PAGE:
RepairSense aides the reduction of the number of repeat repairs, identifying avoidable jobs and providing performance data so managers and trade colleague can focus on a real ‘first time fix’. This, in turn, frees up appointments in diaries meaning that customers will have their repairs completed quicker and more efficiently.
In addition to the harnessing of technology, social housing providers should prioritise preventive maintenance and long-term solutions. This includes investing in materials and equipment, and carrying out regular inspections and maintenance checks to identify and address potential issues before they escalate to major repairs. By augmenting this with support provided by tech platforms, addressing issues proactively and implementing sustainable repairs becomes easier and will help reduce the number of repeat repairs (and ultimately decrease any backlogs) over time.
The Bottom Line
Whilst the UK government’s ‘Make Things Right’ campaign was launched with good intentions, it may have unintended negative impact on repair issues within social housing. As explored in this article, the increased focus on speed and meeting targets is likely to result in rushed and temporary fixes that do not address the underlying issues that contribute to repairs jobs developing into problematic ongoing jobs (as evidenced via the recent controversies surrounding damp and mould).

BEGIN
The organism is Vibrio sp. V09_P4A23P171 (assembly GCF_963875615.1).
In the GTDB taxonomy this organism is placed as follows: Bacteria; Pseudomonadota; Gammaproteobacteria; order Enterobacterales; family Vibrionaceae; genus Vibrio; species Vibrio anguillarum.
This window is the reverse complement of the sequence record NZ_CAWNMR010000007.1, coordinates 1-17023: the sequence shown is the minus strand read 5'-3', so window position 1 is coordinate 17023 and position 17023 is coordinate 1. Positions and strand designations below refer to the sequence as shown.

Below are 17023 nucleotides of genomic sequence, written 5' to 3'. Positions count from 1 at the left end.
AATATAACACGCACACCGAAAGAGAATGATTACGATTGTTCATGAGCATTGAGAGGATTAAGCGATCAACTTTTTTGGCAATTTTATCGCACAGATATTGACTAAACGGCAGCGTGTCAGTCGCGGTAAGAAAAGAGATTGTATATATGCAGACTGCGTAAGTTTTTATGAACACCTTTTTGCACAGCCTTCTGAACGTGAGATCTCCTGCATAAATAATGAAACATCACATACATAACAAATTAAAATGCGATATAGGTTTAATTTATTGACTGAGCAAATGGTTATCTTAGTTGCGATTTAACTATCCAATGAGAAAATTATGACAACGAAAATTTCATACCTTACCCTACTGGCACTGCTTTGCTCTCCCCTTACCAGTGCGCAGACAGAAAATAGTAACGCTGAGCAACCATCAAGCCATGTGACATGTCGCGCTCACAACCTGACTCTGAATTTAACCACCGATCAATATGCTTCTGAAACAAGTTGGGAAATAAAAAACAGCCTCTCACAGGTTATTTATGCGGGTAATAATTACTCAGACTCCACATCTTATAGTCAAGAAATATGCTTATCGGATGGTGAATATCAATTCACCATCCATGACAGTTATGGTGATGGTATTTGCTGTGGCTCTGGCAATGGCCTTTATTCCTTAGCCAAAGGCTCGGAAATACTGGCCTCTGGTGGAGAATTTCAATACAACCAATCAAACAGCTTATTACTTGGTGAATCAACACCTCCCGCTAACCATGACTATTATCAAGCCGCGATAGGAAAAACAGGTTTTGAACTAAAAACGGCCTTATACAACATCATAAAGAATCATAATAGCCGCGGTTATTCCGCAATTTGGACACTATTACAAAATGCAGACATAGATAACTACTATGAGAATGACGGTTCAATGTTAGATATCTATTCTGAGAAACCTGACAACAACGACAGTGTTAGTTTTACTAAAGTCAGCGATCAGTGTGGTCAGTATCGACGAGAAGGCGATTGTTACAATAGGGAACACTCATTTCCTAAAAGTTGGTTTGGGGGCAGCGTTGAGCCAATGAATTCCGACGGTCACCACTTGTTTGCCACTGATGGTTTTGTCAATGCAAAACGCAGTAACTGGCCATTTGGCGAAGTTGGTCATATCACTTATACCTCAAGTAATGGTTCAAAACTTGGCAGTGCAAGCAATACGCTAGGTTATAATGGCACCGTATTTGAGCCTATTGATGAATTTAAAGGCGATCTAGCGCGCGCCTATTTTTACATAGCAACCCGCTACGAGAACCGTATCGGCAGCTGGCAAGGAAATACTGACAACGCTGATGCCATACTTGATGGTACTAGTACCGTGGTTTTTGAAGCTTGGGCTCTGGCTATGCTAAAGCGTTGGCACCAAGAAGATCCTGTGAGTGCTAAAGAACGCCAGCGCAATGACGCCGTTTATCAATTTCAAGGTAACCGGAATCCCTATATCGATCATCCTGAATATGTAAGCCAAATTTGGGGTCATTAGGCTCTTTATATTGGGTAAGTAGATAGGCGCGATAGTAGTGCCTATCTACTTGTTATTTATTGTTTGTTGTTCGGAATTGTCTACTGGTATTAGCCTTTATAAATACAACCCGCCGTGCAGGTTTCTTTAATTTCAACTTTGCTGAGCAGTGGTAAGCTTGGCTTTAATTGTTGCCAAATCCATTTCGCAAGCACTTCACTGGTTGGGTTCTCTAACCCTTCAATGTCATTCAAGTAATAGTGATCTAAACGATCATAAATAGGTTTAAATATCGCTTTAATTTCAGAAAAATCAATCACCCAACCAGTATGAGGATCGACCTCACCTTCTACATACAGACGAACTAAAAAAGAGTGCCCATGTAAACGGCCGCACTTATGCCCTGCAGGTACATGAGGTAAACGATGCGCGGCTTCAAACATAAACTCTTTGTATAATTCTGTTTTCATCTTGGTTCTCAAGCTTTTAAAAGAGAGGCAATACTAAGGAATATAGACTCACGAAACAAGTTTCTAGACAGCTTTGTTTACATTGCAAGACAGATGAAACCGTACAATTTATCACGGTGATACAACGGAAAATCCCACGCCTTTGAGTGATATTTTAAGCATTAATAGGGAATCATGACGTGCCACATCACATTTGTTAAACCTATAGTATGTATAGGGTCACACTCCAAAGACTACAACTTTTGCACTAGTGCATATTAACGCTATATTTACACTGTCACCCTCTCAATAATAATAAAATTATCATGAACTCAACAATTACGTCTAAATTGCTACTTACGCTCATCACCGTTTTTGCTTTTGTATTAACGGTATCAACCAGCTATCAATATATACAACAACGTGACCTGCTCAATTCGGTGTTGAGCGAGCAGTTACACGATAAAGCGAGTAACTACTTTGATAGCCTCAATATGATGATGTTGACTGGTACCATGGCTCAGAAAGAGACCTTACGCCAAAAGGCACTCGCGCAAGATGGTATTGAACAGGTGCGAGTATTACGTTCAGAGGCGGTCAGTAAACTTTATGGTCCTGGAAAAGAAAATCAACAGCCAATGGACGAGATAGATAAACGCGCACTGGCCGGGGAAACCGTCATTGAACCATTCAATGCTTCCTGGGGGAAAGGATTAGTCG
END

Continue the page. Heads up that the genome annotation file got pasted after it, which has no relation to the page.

Whether the campaign will drive the results that the government hopes remains to be seen but social landlords can mitigate against any unforeseen negative effects of the scheme by utilising technological solutions to allow them to focus on the most pressing repairs jobs that threaten into snowball into something more. In doing so, social housing providers might just be able to circumnavigate unintended consequences and genuinely ‘Make Things Right’.
If you’re interested in learning more about how RepairSense can help your oganisation efficiently tackle problematic repeat repairs issues then get in touch via our Contact Us page or call 0161 924 2000.